Republican objections complicating Ukraine aid – White House
The refusal by US Republicans in Congress to pass President Joe Biden’s omnibus funding bill has already impacted Washington’s ability to send military aid to Ukraine, National Security Advisor Jake Sullivan said on Monday.
Last month, the White House asked Congress for a $106 billion supplemental funding request, bundling funding for Ukraine with aid to Israel and Taiwan, among other things. The Republican-majority House has since only passed a $14 billion bill for aid to Israel, which had been blocked by the Democrat-controlled Senate.
“This is already affecting our ability to give Ukraine what they need, and this effect will only get worse,” Sullivan told reporters at a White House press briefing.
Last week, USAID echoed warnings from the White House that cash for Ukraine is drying up by informing Congress that its own budget for Kiev had run out. On Friday, the Pentagon said it only had $1 billion left in congressionally approved funding.
Defense Secretary Lloyd Austin warned Congress last month that without continued US funding, Russia will “only get stronger.” Ukrainian President Vladimir Zelensky had been more blunt during his September visit to Washington, saying that if the US does not send more money, “we will lose.”
Biden has repeatedly promised to fund Ukraine for “as long as it takes” to defeat Russia, while insisting the US and its allies were not directly involved in the conflict. Congress has passed four Ukraine aid bills, to the tune of $113 billion, since Moscow launched its military operation in the neighboring state in February 2022. By the Pentagon’s own estimates, $43.9 billion of that had gone to security assistance to Kiev.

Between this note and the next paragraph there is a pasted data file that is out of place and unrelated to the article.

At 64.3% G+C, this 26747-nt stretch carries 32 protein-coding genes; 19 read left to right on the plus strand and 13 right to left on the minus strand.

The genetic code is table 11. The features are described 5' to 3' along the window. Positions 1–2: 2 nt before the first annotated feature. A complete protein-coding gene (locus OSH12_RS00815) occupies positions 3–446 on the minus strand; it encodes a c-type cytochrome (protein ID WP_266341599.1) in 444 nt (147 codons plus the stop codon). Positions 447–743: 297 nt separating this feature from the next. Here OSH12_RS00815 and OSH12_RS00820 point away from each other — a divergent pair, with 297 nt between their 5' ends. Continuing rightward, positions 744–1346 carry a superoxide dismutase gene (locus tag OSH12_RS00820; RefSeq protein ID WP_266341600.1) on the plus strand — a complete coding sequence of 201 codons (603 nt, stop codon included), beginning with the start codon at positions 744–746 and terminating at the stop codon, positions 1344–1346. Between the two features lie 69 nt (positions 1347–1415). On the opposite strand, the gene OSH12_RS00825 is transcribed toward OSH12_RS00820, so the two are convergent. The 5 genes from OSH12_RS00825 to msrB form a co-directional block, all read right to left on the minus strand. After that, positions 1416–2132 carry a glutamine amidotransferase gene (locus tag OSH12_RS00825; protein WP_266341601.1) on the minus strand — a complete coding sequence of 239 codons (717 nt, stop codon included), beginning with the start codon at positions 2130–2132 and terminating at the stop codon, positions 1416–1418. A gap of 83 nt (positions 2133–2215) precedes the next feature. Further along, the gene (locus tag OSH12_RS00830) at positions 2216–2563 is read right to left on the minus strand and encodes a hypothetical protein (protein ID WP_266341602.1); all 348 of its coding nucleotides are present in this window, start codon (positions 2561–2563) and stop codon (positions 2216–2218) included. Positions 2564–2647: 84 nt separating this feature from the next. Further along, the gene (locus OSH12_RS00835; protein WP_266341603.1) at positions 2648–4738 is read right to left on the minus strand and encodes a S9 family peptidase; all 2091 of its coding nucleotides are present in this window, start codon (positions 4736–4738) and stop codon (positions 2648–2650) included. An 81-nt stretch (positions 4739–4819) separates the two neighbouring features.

What changed in early October was the ouster of the Republican House Speaker Kevin McCarthy, reportedly over striking a secret Ukraine funding deal with the White House, and the outbreak of the Israel-Hamas war, which has commanded all the attention of the US public and politicians alike.
The new speaker, Mike Johnson of Louisiana, has proposed averting a November 17 government shutdown by passing several different bills, funding some parts of government operations through January 19 and others through February 2. There was no mention of any money being allocated to Ukraine, however.